Written by Staff Writer
Meahr Doi is one of those faces at the crossroads of modern migration. Based in Sweden, the 30-year-old transgender woman now lives in Hungary — where she has received threats of violence from local authorities and is being investigated for alleged passport fraud.
On Sunday she was one of several asylum seekers to speak at an event by the World Association of Refugees on “To Borders or Not to Borders” — the theme of this year’s World Economic Forum in Davos. Doi’s words — supported by emotional testimony from a number of other speakers — were intended to highlight the challenges of gathering asylum seekers’ stories from these displaced people and adapting them to general policy.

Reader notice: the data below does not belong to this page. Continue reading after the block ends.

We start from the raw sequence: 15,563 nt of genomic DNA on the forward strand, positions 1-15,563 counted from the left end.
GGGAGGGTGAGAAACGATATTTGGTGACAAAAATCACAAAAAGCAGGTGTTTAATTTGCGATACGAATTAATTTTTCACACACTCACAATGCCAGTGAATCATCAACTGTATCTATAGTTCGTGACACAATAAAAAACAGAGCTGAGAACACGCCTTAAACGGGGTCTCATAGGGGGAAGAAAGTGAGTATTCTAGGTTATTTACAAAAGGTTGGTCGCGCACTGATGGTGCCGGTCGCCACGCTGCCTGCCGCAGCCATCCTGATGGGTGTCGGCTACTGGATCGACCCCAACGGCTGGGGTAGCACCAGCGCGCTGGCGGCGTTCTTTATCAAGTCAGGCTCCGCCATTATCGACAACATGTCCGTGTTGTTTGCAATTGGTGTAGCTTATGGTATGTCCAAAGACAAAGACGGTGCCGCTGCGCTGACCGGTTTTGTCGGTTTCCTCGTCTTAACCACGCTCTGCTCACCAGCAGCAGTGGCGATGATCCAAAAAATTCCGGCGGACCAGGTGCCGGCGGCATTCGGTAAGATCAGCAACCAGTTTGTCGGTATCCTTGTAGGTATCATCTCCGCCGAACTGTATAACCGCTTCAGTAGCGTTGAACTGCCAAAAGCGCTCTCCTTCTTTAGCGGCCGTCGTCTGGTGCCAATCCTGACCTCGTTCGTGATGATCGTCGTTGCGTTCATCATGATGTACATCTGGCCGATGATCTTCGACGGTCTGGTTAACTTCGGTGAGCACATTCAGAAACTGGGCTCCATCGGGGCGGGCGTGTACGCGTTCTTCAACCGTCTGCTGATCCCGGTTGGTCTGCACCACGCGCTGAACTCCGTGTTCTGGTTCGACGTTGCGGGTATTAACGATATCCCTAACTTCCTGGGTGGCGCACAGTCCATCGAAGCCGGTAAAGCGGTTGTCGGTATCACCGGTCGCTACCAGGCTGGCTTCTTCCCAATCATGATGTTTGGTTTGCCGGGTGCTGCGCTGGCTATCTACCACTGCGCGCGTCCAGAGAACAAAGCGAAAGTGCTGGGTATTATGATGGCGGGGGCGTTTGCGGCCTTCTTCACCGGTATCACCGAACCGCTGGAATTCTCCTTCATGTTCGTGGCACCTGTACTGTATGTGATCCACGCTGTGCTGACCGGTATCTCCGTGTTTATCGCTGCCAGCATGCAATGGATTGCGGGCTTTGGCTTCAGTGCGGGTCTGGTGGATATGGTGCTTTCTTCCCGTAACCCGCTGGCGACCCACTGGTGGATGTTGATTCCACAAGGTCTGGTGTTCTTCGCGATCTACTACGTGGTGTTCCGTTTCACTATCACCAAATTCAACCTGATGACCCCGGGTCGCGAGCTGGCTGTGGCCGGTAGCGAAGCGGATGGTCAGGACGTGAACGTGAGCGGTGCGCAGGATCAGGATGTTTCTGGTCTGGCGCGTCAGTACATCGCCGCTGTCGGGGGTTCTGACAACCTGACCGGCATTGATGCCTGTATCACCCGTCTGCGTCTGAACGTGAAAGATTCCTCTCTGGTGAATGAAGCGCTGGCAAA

Doi’s story is one of a growing number which has become better known in recent years. Though most arrivals continue to be made to western Europe, poorer neighboring countries, including Slovakia, Serbia and Ukraine, have seen a surge in arrivals in recent years. The perception is that the countries on either side of the common border are trying to shut its borders, rather than accept the demands of asylum seekers.